Avoid touching the surface of the paper with your fingers. It is at this point in the blending process that blemishes or finger prints will magically appear. If they appear, it is very difficult to fix (unless they happen to be in a cloud formation) and many times I just have to start over!
I will add 2 more layers of crosshatching with 2H lead and blend with the chamois again. This creates a nice smooth finish. I trim the edges of the drawing using a t-square ruler and a plastic eraser.
STEP 3 – LIFTING OUT THE CLOUDS
I use a mars plastic eraser with a chisel edge and erase my clouds into the sky. For light wispy clouds I use blu-tak and just drag it across the surface.
STEP 4 – DETAILING
Use a 2H lead pencil to layer in darker areas next to the whitest tops of the clouds. A tortillion is used to blend in and work in the details. By blending, lifting, erasing and layering in more graphite, the clouds emerge on the paper.
I soften the clouds by using the blu-tack. To make more dramatic clouds darken the background sky. This allows white cottony clouds to be more fully formed. Keep in mind that unless your drawing’s emphasis is the clouds, they should not compete with the rest of the landscape. They should be subtle and gently lead the viewer’s eye through the scene. Typically I use light wisps and hints of clouds in most of my landscapes.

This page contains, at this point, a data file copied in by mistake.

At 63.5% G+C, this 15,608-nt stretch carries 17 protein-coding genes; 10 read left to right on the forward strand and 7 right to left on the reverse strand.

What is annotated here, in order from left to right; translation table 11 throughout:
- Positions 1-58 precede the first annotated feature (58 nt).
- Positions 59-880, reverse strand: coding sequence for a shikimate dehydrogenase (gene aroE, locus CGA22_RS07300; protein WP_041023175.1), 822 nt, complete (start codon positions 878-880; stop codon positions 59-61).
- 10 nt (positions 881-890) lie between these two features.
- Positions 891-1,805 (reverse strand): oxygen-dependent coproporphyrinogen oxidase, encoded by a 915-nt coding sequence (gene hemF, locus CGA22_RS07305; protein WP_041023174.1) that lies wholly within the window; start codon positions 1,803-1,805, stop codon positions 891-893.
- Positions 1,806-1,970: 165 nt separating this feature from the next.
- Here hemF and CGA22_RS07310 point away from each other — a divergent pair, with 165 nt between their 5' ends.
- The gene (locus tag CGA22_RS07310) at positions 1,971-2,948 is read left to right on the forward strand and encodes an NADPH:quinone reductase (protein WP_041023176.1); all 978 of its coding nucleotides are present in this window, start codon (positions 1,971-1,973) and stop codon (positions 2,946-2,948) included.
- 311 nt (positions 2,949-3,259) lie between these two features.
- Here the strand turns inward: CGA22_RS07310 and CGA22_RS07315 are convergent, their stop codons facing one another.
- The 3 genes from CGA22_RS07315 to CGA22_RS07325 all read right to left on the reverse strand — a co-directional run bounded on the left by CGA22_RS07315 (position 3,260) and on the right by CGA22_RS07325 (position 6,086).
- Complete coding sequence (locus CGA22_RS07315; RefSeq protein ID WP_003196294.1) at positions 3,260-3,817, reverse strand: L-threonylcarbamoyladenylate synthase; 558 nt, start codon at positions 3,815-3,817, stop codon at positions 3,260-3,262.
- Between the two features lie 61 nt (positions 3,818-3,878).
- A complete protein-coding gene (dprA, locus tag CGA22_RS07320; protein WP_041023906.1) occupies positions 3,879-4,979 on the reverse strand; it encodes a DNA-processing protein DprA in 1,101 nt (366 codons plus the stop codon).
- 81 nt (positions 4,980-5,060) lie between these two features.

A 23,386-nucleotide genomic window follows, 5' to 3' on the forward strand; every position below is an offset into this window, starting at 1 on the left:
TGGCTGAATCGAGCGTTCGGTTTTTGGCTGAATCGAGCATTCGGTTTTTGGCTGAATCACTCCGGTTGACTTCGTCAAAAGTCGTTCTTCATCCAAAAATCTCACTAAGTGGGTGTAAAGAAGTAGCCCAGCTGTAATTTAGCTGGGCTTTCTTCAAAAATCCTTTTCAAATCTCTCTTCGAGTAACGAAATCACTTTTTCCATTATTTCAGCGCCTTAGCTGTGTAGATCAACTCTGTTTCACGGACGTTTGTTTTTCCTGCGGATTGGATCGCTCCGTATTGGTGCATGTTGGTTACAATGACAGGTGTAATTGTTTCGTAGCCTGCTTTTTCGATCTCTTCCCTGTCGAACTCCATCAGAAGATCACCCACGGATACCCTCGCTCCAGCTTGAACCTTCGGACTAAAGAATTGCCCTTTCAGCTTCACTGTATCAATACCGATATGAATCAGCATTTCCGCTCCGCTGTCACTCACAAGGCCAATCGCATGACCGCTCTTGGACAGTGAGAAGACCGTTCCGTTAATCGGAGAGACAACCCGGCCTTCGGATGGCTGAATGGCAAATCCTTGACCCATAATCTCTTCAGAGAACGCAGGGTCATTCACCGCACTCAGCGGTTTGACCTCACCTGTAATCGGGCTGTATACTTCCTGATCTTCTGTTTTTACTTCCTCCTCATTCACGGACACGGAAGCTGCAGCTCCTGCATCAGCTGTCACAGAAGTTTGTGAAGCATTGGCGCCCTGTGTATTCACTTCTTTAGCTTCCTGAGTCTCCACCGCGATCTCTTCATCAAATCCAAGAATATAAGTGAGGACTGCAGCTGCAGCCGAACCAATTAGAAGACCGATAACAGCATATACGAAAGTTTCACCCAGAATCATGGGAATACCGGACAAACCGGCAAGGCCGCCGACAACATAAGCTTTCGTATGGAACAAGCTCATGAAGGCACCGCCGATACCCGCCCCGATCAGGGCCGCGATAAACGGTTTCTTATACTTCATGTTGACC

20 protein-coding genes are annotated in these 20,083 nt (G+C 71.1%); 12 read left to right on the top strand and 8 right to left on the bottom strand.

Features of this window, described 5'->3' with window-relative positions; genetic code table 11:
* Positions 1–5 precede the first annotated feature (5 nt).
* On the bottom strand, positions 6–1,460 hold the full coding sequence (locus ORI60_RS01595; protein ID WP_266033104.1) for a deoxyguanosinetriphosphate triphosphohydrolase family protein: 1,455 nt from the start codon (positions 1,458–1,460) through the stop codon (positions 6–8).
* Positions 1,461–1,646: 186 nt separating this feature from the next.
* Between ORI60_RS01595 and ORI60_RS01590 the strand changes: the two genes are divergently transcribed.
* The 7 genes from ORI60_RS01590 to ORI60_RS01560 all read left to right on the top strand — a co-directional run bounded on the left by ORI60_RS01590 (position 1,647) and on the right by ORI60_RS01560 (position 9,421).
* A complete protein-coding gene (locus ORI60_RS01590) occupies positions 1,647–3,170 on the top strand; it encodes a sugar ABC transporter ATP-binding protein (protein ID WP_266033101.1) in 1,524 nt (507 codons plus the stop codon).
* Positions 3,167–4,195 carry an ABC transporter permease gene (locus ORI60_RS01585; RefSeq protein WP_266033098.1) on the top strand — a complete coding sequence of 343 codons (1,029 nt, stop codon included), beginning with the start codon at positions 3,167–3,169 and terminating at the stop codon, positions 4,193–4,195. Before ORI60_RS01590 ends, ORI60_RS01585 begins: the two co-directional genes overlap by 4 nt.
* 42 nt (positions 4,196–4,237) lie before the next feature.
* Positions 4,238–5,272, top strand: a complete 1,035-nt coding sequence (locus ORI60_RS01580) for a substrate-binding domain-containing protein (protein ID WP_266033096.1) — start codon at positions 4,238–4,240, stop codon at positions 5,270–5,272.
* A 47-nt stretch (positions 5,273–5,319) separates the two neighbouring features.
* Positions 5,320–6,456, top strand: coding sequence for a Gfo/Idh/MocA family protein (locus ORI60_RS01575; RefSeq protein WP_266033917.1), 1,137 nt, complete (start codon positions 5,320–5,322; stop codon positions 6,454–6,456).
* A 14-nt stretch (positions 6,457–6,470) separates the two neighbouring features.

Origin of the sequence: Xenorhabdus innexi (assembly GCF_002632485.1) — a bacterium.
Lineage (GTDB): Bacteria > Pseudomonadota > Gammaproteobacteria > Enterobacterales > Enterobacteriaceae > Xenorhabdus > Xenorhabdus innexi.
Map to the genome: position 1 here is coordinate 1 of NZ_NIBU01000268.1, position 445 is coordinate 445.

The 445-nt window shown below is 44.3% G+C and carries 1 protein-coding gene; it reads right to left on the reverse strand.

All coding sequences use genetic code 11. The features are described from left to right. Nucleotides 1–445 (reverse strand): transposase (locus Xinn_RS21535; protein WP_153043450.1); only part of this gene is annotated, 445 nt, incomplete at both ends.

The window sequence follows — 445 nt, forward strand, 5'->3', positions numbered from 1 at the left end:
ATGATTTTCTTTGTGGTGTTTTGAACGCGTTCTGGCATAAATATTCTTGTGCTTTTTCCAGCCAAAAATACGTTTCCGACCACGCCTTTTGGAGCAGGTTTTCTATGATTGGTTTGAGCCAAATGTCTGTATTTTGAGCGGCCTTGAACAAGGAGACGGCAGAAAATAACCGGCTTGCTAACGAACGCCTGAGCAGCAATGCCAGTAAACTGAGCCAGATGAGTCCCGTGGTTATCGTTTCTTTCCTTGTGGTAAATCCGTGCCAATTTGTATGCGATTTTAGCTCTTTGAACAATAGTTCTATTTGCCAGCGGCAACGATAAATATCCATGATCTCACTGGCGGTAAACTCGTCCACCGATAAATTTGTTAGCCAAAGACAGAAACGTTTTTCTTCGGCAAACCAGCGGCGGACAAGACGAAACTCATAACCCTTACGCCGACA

I usually spend 5-8 hours just drawing the sky and cloud areas. PATIENCE is key in creating smooth skies.
Once you the basic technique of creating smooth tones and general cloud formations, the sky is the limit to all the possibilities and variations you can create. Every moment… every hour… every day…every season…the sky changes it’s mood and design, providing us with an unlimited resource of inspiration to our landscapes.
Sunsets & Dusk Images
Here is a quick study (less than an hour) on clouds in the early evening just as the sun is thinking about setting. The clouds are backlit by the sun and are darker than the sky. The trees are mostly in shadow and most of the details are subdued. This is a small drawing only 4.5″ x 7″. The sky is a lighter tone than the clouds and is just a reverse of regular clouds.